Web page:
When he was younger, Austin Tennessee would get in shape for the upcoming football season by climbing a ladder that was propped against the back of his home in Columbia, Md.
"It was all about the hard work and dedication," Tennessee said. "It was the hours that I put in behind my house doing endless ladder drills until 2 a.m., when my mom was calling me to come in and I told her that I needed to keep working. Life is short, so you definitely want to work and make sure that you can look back on it and say that I put in the work that I needed to do."
Tennessee's ladder workouts helped build him into a two-time All-Howard County selection at Atholton High School and eventually an All-American at Stevenson University. His dedication and work ethic may lift him to the next level.
Tennessee's football future will become clearer April 27-29, when the NFL holds its annual draft in Philadelphia, Pa. The 6-foot-1, 195-pound defensive back, who sparked Stevenson to a 9-2 record and the program's first conference title and NCAA Division III tournament appearance during his senior season, could become the first player in the Mustangs' six-year football history to receive an NFL opportunity.
"Teams have been contacting me every other week," Tennessee said. "They're texting and calling me. It's been a whirlwind, but I'm excited for it."
The league has certainly shown an interest in Tennessee's talents. All 32 NFL teams have visited Tennessee at Stevenson's Owings Mills, Md., campus, and he also participated in the Baltimore Ravens' Pro Day for local players.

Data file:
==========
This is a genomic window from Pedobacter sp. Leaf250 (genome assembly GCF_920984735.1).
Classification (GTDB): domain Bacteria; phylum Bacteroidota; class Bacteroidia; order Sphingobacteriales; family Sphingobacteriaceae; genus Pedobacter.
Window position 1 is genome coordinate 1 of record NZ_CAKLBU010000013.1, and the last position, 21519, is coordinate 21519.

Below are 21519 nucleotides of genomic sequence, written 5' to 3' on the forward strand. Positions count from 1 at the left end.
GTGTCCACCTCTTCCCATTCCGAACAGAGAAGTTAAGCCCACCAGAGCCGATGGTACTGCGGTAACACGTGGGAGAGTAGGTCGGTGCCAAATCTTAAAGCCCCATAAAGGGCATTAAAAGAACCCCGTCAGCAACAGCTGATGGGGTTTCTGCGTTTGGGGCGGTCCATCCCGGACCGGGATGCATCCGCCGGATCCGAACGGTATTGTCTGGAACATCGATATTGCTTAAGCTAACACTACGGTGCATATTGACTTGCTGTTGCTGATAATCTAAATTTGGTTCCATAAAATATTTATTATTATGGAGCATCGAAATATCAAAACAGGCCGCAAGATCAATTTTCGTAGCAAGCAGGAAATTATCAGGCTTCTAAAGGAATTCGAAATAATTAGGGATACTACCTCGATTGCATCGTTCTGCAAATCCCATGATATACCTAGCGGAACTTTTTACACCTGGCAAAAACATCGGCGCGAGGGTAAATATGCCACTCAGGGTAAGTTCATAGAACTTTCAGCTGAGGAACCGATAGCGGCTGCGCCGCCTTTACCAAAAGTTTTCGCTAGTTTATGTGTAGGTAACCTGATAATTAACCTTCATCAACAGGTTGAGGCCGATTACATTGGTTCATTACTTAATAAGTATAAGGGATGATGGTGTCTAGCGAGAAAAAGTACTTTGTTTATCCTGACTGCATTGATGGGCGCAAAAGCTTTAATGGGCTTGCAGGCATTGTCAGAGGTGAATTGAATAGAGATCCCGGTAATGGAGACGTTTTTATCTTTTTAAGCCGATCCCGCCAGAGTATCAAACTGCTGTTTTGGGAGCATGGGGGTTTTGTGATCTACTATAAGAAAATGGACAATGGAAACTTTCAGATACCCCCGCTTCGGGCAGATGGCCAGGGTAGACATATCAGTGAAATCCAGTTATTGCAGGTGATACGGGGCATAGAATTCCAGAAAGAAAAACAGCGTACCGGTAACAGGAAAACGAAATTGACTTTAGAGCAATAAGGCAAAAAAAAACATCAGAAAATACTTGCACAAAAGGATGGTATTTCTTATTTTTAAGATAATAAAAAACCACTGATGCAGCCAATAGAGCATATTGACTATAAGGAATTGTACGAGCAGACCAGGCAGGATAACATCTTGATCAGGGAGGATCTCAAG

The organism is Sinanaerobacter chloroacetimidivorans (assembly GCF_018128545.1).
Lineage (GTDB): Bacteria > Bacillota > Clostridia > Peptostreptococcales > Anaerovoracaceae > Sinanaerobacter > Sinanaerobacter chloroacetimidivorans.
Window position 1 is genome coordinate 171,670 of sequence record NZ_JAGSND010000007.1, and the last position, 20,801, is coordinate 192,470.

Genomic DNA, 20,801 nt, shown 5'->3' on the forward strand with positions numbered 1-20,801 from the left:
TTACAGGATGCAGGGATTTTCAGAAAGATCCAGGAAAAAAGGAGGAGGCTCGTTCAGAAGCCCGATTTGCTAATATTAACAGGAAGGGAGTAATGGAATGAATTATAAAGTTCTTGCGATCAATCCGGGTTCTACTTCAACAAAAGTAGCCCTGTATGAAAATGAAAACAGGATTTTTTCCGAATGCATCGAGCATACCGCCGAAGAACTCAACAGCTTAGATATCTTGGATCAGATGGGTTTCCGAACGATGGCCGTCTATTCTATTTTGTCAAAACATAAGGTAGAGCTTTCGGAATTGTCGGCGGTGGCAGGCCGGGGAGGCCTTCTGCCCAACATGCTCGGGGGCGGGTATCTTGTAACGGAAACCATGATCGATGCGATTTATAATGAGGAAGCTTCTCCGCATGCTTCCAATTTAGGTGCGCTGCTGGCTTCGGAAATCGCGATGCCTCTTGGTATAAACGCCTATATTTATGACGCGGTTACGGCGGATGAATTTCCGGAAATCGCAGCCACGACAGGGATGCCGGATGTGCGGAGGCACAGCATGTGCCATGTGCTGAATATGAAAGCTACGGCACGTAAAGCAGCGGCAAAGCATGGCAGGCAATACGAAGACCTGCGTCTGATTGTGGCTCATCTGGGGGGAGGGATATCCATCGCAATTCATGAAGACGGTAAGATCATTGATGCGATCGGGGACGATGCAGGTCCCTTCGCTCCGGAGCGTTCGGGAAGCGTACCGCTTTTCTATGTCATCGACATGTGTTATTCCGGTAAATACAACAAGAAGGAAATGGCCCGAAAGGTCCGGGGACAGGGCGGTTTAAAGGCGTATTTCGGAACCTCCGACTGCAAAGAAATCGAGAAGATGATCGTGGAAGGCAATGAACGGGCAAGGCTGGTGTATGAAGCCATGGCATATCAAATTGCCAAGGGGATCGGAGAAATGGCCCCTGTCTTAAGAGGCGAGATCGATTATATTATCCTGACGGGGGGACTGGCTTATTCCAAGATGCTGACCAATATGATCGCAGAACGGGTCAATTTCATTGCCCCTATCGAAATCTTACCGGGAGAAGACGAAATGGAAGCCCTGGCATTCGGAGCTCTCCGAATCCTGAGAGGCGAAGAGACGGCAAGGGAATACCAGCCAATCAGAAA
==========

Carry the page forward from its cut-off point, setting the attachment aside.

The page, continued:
If Tennessee winds up with Baltimore, it won't be the first time he has been a Raven. Tennessee spent his formative years as a member of the Columbia Ravens' youth football program, which produced Baltimore Ravens receiver Michael Campanaro. Houston Texans defensive back Kevin Johnson was one of Tennessee's Columbia Ravens' teammates.
Campanaro and Johnson went on to standout careers at Wake Forest. Campanaro was the Ravens' seventh-round selection in the 2014 draft, while Johnson went to the Texans with the 16th overall pick a year later.
"My dream was to play in the NFL," Tennessee said. "It came true for two of my friends, and once I saw that I knew I could do it myself."
Tennessee started his college career at Concord (W. Va.) University. He transferred to Stevenson prior to the 2013 season and became a four-year starter with the Mustangs. Tennessee first earned national recognition during his freshman season, when his 99-yard fumble return against Albright was chosen as one of ESPN Sports Center's Top 10 Plays Sept. 14, 2013.
During his junior season, Tennessee earned first-team All-Middle Atlantic Conference recognition for the second straight year. He was nominated for the Cliff Harris Award that goes to the top defensive player in Division III after finishing with 41 tackles, a team-high six interceptions and 12 pass breakups from his cornerback position.